To help with anxiety, think ahead and give students and parents schedules ahead of time to prepare not only physically, but also emotionally. There are students with disabilities who may need more detailed schedules requiring specific task analysis, so be mindful this may be the case. Sometimes the transition from home life to school life is jarring, so prepping students can ease anxiety about the unknown. Transitions can be especially difficult for students with disabilities, so take time to implement mindfulness and consider social and emotional needs before diving into a lecture or instruction. It is worth your time to ground students and take into consideration their feelings and anxieties.
5. Consider universal design for learning (UDL)
Universal design for learning (UDL) gives a framework that ensures our instruction is more inclusive of all students. CAST gives us a tremendous amount of materials to support online teaching and instruction by utilizing the UDL guidelines, which call for multiple means of engagement, multiple means of representation, and multiples means of action and expression.
Consider whether you have multiple ways to engage the students. For example, is video use ok for all? Some students may find it difficult to see themselves while some students may thrive, so provide variations for both ends of the spectrum.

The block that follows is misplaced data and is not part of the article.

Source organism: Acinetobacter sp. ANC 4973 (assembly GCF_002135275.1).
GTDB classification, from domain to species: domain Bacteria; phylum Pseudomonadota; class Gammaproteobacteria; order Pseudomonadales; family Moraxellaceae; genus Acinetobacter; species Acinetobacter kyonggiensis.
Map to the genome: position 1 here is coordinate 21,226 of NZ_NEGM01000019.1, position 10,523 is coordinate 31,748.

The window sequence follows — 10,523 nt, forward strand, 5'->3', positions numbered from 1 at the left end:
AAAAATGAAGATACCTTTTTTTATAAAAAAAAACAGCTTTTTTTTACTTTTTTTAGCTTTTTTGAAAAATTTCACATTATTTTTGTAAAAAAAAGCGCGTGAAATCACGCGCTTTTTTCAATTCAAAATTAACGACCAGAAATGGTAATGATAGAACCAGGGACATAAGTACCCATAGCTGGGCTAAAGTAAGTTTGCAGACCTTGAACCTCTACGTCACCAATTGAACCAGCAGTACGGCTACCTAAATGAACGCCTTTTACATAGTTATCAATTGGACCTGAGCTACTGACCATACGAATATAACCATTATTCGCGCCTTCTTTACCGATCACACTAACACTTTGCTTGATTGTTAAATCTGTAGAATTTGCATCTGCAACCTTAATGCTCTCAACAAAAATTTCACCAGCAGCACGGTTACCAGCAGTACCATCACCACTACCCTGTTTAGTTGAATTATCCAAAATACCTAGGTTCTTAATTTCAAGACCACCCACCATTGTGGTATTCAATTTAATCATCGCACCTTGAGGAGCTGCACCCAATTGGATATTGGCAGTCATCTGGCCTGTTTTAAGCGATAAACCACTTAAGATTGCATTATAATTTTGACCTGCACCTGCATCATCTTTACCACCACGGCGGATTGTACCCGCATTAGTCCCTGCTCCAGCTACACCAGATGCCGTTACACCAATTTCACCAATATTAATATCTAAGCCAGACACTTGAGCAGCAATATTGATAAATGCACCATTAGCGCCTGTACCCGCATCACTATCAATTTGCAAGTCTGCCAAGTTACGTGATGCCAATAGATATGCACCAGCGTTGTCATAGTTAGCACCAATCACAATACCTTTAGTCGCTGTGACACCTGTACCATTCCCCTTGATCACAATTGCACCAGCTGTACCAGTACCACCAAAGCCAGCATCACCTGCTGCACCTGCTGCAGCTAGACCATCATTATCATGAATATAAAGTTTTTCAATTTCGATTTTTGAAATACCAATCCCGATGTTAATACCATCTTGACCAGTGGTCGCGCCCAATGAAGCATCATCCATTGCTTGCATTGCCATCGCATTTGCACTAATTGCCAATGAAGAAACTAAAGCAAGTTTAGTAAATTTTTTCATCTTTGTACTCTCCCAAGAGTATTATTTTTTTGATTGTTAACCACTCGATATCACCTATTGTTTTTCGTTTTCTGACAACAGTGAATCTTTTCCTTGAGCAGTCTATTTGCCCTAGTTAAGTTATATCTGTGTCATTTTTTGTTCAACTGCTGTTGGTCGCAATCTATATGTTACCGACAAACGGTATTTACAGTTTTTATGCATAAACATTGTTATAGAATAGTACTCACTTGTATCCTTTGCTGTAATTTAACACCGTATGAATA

[C]reate ground rules together, such as when to turn on video, muting when you’re not speaking, and when to use the raise your hand feature or chat.”
Ask yourself, do you offer different modes of teaching the curriculum, such as video, PowerPoint, shared documents, or student presentations? Multiple means of representation can help you reach all students.
Lastly, what are some options of multiple ways for students to respond? Are they only responding verbally? Are there other options, such as creating pictures, drawings, or writing? Is a student able to respond with their AT device, such as refreshable braille, keyboard navigation, or switch use?
6. Give grace and time
No one will get this new world of teaching right the first time. We all need time to play, we need time to fail, and we need time to recover. Now more than ever, patience, understanding, and compassion are needed.
Some students will need to spend time with a specialist, whether that’s for speech language, special education, or occupational or physical therapy. Offer extra time that you will be available for questions, for help with a project, and maybe as a listener. More importantly be the conduit for the specialists, students, and parents so everyone can work together.
Nothing is the same right now for anyone, everything has changed, and students with disabilities need to be seen.
Christine Pitts, policy advisor at NWEA, contributed to this post.